Happiness 2

Happiness Part 2 – Ways to Increase Happiness

Seven ideas about how you might increase happiness.
(770 words)
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If you read the previous article about happiness, you’ll know that we each have an average level of happiness that we tend to return to after good or bad experiences. However, there are ways we can be happy more often and spend more time being happy. Here are seven ideas from happiness experts about how you might do that, some of which might even change your average happiness level.

1. Other people.
A study at Harvard University found that, for most people, good relationships are important for health and happiness. The 75-year study by Robert Waldinger showed that people who are more connected to family, friends and community are happier, healthier and they live longer. However, it’s not just connections with people we are close to that increase our well-being.

Psychologist Laurie Santos explains that the small daily interactions we have with strangers, such as a chat with a shop worker or the person sitting next to us on the train, seem to really increase our positive emotions. She adds that we might avoid these interactions as we think they will be awkward, but our ideas here tend to be wrong – you will increase your happiness if you interact more with people you randomly meet, she says.

2. Healthy habits.
Healthy habits are also good for our day-to-day happiness, according to Santos. Many things that are beneficial for our physical health, like exercising, getting enough sleep and eating well, are also beneficial for our mental health, she says. Psychologist Jonathan Haidt adds that it’s a good idea remove noise from your life, especially if it is intermittent, and reduce the time you spend travelling to work, especially time spent in traffic. Both noise and commuting can have a lasting negative effect on your level of happiness, he says.

3. Work towards a goal, any goal.
Making progress towards a goal can be good for our happiness, something Haidt calls the progress principle. When we achieve our goals, the happiness we feel often doesn’t last very long, he says, but we do get a lot of pleasure from taking steps towards our goals. More meaningful goals will likely be more rewarding, but Haidt suggests choosing any goal and working towards it as a way of increasing happiness, an idea that might be especially useful if you are feeling stuck.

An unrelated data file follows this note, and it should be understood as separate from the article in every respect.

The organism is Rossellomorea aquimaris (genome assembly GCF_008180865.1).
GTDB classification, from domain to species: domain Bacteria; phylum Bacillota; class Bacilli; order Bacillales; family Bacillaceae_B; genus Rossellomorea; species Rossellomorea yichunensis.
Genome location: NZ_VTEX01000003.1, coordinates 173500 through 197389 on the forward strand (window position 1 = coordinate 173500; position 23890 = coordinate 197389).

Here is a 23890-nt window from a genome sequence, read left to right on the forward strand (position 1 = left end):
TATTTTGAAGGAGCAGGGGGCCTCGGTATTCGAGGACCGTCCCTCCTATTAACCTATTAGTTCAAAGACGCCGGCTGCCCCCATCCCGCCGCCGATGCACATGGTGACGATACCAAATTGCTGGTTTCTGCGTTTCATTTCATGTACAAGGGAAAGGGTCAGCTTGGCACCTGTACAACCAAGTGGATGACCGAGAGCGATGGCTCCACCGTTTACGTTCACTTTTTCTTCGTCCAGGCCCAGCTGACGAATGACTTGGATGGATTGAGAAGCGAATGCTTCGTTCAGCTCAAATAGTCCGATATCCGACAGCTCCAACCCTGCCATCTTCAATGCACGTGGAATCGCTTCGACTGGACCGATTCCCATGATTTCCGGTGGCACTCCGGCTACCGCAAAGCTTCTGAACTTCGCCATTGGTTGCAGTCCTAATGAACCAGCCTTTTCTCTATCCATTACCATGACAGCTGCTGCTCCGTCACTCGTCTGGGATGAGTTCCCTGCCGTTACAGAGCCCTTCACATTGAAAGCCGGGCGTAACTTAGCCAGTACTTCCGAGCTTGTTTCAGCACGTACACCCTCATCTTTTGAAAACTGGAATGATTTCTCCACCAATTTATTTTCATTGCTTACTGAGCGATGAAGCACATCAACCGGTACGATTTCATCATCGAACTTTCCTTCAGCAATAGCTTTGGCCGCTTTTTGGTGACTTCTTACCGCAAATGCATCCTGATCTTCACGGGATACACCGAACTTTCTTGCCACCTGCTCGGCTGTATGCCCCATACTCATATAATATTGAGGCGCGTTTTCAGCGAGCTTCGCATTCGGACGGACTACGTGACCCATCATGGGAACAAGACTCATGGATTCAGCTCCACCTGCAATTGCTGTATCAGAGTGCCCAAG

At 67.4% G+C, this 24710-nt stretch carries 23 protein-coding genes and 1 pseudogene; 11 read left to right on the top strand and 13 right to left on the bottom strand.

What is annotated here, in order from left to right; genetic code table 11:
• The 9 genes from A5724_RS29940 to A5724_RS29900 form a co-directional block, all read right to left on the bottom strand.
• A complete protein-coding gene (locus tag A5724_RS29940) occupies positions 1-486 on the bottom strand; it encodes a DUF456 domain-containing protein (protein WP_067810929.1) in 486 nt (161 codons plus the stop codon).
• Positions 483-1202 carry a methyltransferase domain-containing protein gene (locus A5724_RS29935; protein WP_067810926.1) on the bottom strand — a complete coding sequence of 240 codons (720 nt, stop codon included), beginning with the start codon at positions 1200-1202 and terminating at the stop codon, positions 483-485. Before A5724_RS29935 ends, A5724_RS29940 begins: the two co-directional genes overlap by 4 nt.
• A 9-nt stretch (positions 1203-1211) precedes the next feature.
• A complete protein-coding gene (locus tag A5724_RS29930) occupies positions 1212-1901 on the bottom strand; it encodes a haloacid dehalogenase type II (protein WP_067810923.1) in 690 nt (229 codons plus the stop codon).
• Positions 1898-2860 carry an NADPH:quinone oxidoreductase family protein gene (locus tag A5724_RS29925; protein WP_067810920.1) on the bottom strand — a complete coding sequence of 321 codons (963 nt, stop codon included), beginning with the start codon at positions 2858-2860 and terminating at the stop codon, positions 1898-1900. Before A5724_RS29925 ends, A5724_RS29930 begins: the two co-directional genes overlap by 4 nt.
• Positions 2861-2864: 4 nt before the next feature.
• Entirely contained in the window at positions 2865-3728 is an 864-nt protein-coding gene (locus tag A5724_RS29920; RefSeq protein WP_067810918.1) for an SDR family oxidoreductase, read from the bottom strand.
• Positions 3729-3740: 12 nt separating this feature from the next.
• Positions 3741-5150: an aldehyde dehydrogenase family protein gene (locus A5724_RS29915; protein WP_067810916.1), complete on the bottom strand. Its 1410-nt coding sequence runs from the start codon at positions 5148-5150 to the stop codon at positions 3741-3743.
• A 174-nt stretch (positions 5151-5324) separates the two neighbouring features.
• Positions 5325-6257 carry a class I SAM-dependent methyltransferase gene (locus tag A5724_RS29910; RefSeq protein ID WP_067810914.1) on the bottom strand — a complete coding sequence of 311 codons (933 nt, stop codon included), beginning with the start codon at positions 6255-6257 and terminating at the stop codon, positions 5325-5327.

4. Get more flow.
Flow is an idea from psychologist Mihaly Csikszentmihaly. It describes positive mental states in which you are fully focused and fully engaged in whatever you’re doing. It’s often experienced when playing sports, sometimes called being in the zone, but Mihaly believes that we can experience it in many areas of life if we are fully engaged in something that has the right level of challenge, clear goals and instant feedback. He says that flow can lead to more happiness and make everyday activities more enjoyable.

5. Be kind.
As well as making the world better, being kind to people actually increases our own levels of happiness. When we are kind, our brains release chemicals that make us feel good, creating something that’s known as a ‘helper’s high’. Focusing on others like this might be especially helpful when we’re not feeling good, according Laurie Santos, and it may have long-lasting benefits for our happiness. Psychologist Tara Brach argues that doing things for others is one technique that can retrain our brains to be more positive.

6. Enjoy the good things more.
Another technique Brach recommends is what she calls savouring, which means trying to fully enjoy things that are good. If we can pause to take in beauty and good things for 20 to 30 seconds, it changes our biochemistry, she explains. Professor Susan Whitbourne also believes that we can train our brains to get more out of positive experiences. When something is good, if you focus on and intensify the good feelings and make them last as long as possible, it can change you at a deeper level, and good times can last longer and be more frequent, she says.

7. Change your mind.
Haidt believes that if you want to change your normal level of happiness, you need to change your thoughts, and he suggests three ways you might do this. Cognitive therapy, a talking therapy that focuses on changing the way you think, is one way. Taking antidepressant medication if you are depressed is another. And the third is practising meditation, which he says can train your mind to not react to the ups and downs of life. Tara Brach adds that meditation practice can help us to get to an unconditional happiness, something she calls ‘happy for no reason’.

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Sources and links from Happiness Part 2

– Robert Waldinger’s TED Talk about the Harvard study of Happiness.
– Most information from Lauris Santos came from her Happiness Lab podcast. In this episode she talks about talking to strangers and doing things for others. She talks about healthy habits as a guest on this episode of Sam Harris’ Waking Up podcast. 
– The information from Jonathan Haidt came from his book The Happiness Hypothesis (Goodreads link).
This is a Goodreads link for Mihaly Csikszentmihalyi’s book Flow, and this is his TED Talk.
– Here are two talks by Tara Brach about changing our brains to be happier: part 1 and part 2
Psychology Today article by Susan Whitbourne about increasing enjoyment of positive experiences. 
Image by Tim Mossholder on Unsplash.

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